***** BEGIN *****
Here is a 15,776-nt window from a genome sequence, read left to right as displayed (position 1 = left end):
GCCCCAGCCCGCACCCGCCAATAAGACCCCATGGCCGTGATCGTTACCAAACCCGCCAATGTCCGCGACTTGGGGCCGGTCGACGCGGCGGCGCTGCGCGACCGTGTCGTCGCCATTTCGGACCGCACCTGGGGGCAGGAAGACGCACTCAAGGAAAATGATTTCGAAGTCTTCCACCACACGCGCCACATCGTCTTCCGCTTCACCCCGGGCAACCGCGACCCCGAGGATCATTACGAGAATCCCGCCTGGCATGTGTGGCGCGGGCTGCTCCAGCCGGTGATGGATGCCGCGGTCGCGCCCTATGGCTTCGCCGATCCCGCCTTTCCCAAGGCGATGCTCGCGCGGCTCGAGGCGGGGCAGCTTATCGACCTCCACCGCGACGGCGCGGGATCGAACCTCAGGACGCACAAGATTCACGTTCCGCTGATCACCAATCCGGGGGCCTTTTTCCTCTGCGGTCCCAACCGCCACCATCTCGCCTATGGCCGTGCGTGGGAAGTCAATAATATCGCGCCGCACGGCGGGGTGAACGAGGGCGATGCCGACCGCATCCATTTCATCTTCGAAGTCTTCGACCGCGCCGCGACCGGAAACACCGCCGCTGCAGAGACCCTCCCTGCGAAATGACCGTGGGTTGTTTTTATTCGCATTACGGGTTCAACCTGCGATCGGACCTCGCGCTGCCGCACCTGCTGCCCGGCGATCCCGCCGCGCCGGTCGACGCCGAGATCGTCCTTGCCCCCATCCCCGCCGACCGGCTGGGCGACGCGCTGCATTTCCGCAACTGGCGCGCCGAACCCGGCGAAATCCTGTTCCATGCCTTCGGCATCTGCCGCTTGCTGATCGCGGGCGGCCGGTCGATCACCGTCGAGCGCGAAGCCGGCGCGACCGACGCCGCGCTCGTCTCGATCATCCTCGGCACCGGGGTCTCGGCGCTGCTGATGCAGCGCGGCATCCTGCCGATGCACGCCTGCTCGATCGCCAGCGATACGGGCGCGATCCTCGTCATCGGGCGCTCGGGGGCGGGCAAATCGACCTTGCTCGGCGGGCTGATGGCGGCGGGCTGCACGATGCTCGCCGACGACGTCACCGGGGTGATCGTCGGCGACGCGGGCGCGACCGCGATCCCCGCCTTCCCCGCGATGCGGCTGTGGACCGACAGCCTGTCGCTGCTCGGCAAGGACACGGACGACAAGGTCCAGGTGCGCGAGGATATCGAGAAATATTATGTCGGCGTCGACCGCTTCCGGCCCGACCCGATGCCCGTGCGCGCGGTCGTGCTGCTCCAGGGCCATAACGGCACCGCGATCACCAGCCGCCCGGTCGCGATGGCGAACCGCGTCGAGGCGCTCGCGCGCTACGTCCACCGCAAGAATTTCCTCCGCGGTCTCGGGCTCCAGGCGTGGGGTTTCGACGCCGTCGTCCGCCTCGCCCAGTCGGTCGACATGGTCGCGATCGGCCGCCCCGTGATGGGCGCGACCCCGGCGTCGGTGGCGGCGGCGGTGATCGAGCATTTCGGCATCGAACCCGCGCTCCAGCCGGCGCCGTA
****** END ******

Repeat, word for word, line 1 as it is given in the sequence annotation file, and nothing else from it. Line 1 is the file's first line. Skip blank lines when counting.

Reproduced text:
Here is a 15,776-nt window from a genome sequence, read left to right as displayed (position 1 = left end):